The Venice Accademia Galleries collect the best of Venetian art from the XIV to the XVIII century, including some masterpieces of the Venetian Renaissance by Giovanni Bellini, Carpaccio, Giorgione, Veronese, Tintoretto and Titian. Be aware that the famous Vitruvian Man by Leonardo da Vinci is exposed only on special occasions. I have not seen it.
The Galleria was founded in 1750, in another location, near Piazza San Marco. In 1797 Venice became one of the provinces of the Regno d’Italia (Kingdom of Italy) created by Napoleon. Many objects were thus unfortunately scattered.
Venice Accademia Galleries
I went to visti Venice Accademia Galleries with my husband on a Sunday morning (first Sunday of the month, in which the entrance was for free. Pay attention: I’m not sure that this initiative will last forever so check their website). There was a little crowd to go in. They let in only 15 people at time, so we waited approximately 20 minutes. When we got in, it was very strange. No one told us what to do, so some people climbed immediately the stairs to go up, others went to the ticket office to take audio-guides, and we didn’t know what to do, if we could keep our bags or not. We asked and they said we could pass because our bags were small. Anyhow, you can find self-service lockers for 1€ (refunded when you depart).
I will say at once all the negative aspects:
- At the entrance of every room there are some explicative sheets. You can take one of them with you and then put it back, before leaving the room. But the amount is not sufficient.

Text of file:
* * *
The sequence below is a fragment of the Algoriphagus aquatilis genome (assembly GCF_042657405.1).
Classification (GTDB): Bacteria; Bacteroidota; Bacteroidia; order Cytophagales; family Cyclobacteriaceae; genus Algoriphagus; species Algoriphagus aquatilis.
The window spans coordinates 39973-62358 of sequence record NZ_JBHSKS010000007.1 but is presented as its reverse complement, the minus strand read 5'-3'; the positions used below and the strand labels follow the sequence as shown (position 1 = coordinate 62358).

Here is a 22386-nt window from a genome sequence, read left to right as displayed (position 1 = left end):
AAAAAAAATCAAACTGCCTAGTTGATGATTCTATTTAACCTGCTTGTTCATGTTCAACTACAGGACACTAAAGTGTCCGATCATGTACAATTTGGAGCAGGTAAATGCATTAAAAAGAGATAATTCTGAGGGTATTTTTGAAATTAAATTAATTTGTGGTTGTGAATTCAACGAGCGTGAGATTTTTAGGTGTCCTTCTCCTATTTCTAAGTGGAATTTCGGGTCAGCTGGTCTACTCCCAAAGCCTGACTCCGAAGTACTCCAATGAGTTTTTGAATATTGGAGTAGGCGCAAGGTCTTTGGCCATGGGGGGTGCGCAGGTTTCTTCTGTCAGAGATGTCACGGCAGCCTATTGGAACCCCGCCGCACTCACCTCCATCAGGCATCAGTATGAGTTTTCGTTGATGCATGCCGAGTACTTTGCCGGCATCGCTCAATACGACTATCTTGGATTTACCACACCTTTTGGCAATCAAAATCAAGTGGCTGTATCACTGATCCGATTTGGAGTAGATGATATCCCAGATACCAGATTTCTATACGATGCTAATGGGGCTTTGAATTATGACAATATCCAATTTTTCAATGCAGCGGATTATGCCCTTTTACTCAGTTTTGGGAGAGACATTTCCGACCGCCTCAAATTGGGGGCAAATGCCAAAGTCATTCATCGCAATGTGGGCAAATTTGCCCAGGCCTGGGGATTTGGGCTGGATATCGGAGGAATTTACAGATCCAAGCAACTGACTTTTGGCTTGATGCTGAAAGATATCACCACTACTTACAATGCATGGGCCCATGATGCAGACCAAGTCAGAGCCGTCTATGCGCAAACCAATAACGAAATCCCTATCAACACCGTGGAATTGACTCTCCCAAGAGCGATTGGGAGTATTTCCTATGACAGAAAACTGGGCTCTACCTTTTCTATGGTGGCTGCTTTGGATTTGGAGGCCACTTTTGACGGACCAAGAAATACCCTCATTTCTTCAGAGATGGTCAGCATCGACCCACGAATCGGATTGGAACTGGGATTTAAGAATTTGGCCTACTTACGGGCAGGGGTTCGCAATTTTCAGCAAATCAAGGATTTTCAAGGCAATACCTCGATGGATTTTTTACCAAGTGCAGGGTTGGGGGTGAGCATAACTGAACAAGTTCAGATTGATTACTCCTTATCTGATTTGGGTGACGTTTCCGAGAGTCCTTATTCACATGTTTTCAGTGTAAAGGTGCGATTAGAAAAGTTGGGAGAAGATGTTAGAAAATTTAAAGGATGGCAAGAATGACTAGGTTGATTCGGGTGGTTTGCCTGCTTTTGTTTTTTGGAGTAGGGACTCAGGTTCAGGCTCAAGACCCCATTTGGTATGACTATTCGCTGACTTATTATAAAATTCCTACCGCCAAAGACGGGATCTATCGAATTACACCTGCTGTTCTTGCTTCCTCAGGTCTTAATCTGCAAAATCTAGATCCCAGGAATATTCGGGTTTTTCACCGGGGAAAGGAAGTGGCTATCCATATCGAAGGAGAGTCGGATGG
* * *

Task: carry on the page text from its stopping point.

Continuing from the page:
- The path to follow during the visit is not clear. For example, to go to room 2 you have to climb some steps hidden behind a large altarpiece. Who knew?
- The lighting was not great.
- To go to the toilet you have to do a journey to the centre of the earth (luckily there’s a lift).
- The bookshop is practically non-existent and there’s no bar.
I may have even forgotten something. So if you’re not interested in art, if museums bore you, maybe this is not the right place for you: no interactive panels, no funny things to see, nothing innovative. But there’s a but. If you really like art and museums, and you want to discover some unique pieces, I think that you should go. Art history has been part of my education, so I already knew many of the works displayed, and it was a great joy for me to see them.
I must confess that I get bored too if I stay too long in a museum. I prefer small museums (such as the Rodin Museum in Paris, an authentic marvel). If the museum is big, I focus on the works that interest me more. I’m not able reading everything, paying attention to everything. I admire people who can do that. Me? No.
It took me about 2 hours to visit the Gallerie. If you are eager to know what are the most beautiful and interesting paintings on display, you can read my post about the Highlights of the Gallerie dell’Accademia.
- Some true masterpieces of Venetian art
- Accessible to people with disabilities
- Self-service lockers available
- Mostly religious artwork, but you have to consider that the majority of Italian art in past centuries had a religious purpose
- Itinerary to follow not clear
- Unsatisfying additional services
Campo della Carità, 1050 – Dorsoduro, Venice
Full Price 9 €
Reduced 6 €
(You better check in the official website because the rates change if there’s a temporary exhibition)
Museum Opening hours
Monday 8.15 – 2 pm
From Tuesday to Sunday 8.15 – 7.15 pm
The ticket office closes 45 minutes before
Closed on Monday afternoon, December 25th and January 1st